British Lieutenant Colonel Mervin W. Gonin, commander of the 11th Light Field Ambulance, R.A.M.C. was among the first British soldiers to liberate Bergen-Belsen in 1945. In his diary, he gave a more graphic description of the effect of the lipstick:
“It was shortly after the British Red Cross arrived, though it may have no connection, that a very large quantity of lipstick arrived. This was not at all what we men wanted, we were screaming for hundreds and thousands of other things and I don’t know who asked for lipstick. I wish so much that I could discover who did it, it was the action of genius, sheer unadulterated brilliance. I believe nothing did more for these internees than the lipstick. Women lay in bed with no sheets and no nightie but with scarlet red lips, you saw them wandering around about with nothing but a blanket over their shoulders, but with scarlet red lips. I saw a woman dead on the post mortem table and clutched in her hand was a piece of lipstick. At last someone had done something to make them individuals again, they were someone, no longer merely the number tatooed on their arm. At last they could taken an interest in their appearance. That lipstick started to give them back their humanity.”
Dossey goes on to question how one individual could possibly know that lipstick would infuse these women with the desire to live. He believes that it was that individual’s ability to identify so completely with these emaciated, starving, dying prisoners that he/she was able to come up with an idea that to most of us would seem ludicrous: but to that person, it was obvious. Dossey’s uses this account as a perfect example of what he calls a One-Mind event.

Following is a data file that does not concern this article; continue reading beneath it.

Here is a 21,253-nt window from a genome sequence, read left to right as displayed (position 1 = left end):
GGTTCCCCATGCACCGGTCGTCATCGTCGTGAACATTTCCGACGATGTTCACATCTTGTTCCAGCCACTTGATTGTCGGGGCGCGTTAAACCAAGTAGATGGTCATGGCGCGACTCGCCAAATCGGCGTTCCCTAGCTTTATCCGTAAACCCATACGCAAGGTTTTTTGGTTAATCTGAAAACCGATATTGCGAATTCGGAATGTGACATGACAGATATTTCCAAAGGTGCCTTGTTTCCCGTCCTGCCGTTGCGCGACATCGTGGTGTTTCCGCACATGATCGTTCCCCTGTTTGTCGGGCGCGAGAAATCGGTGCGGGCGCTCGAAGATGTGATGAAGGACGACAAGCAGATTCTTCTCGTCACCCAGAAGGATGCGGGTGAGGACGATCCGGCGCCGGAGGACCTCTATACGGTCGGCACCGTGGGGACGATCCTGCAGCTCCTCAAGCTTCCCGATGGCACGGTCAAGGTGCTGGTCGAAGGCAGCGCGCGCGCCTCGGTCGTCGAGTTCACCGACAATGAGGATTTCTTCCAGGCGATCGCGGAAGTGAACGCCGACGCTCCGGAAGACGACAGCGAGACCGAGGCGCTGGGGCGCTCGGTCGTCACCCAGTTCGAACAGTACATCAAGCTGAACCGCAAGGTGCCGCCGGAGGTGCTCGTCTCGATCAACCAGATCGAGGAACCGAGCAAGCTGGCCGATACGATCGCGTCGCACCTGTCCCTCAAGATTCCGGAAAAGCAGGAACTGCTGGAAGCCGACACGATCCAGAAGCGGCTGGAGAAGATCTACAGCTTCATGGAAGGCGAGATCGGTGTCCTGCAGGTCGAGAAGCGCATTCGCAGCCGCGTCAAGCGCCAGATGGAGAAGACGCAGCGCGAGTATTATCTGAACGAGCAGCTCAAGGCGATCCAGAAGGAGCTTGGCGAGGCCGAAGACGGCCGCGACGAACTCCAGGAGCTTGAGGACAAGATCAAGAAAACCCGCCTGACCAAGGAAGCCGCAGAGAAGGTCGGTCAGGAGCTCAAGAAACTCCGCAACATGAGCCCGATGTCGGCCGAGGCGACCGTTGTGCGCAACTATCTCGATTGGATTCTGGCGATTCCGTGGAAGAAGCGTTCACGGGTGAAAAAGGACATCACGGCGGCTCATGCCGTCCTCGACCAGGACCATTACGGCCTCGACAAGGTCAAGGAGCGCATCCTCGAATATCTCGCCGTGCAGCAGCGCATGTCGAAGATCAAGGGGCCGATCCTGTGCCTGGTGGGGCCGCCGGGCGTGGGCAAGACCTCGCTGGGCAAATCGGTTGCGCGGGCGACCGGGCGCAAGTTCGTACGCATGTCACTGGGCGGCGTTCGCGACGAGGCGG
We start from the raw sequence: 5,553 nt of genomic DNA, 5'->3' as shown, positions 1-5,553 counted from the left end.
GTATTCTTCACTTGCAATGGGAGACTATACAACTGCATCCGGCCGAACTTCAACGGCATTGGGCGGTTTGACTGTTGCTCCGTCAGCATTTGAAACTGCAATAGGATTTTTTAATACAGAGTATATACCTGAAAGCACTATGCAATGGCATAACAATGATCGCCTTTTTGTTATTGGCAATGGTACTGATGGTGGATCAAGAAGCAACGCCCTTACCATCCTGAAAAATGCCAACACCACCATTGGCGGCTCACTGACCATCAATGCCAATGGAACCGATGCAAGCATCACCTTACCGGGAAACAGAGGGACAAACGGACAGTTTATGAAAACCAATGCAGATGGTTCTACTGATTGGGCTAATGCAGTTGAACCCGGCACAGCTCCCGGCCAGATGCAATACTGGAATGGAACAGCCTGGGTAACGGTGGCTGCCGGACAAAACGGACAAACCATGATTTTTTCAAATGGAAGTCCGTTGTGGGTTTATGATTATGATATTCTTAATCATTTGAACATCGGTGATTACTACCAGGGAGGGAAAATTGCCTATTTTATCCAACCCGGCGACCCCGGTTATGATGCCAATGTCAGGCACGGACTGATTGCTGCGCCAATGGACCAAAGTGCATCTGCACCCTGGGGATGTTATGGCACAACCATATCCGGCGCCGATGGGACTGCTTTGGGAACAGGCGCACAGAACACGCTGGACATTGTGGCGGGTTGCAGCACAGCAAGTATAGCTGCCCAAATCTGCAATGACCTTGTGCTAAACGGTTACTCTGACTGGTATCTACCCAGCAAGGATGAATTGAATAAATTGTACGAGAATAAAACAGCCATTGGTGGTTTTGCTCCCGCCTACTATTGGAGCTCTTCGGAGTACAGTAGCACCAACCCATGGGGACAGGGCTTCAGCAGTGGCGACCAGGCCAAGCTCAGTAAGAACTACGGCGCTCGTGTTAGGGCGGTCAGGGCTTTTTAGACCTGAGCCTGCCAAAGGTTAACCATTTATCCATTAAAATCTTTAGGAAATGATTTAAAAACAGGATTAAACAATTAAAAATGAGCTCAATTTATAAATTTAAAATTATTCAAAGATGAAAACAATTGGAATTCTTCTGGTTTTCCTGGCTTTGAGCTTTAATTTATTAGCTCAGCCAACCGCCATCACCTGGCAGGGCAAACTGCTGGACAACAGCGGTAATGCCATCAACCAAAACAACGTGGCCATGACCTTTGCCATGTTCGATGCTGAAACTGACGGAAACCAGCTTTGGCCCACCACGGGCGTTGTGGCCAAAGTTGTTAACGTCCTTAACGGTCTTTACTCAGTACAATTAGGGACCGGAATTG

I’m sharing this story with you because I think that Larry Dossey’s book, One Mind, should be read by every one. It’s a work of genius.
But beyond that, there are 3 lessons I’ve learned from this story and want to share with you.
1. Follow you intuition. It’s the most important gift you can give yourself and others; and the only way to live a truly authentic and meaningful life.
Can you imagine what the response would have been in a brainstorming session about a list of supplies to be sent to concentration camp prisoners if someone had said ‘lipstick’?
Some of the most brilliant ideas appear only brilliant in hindsight.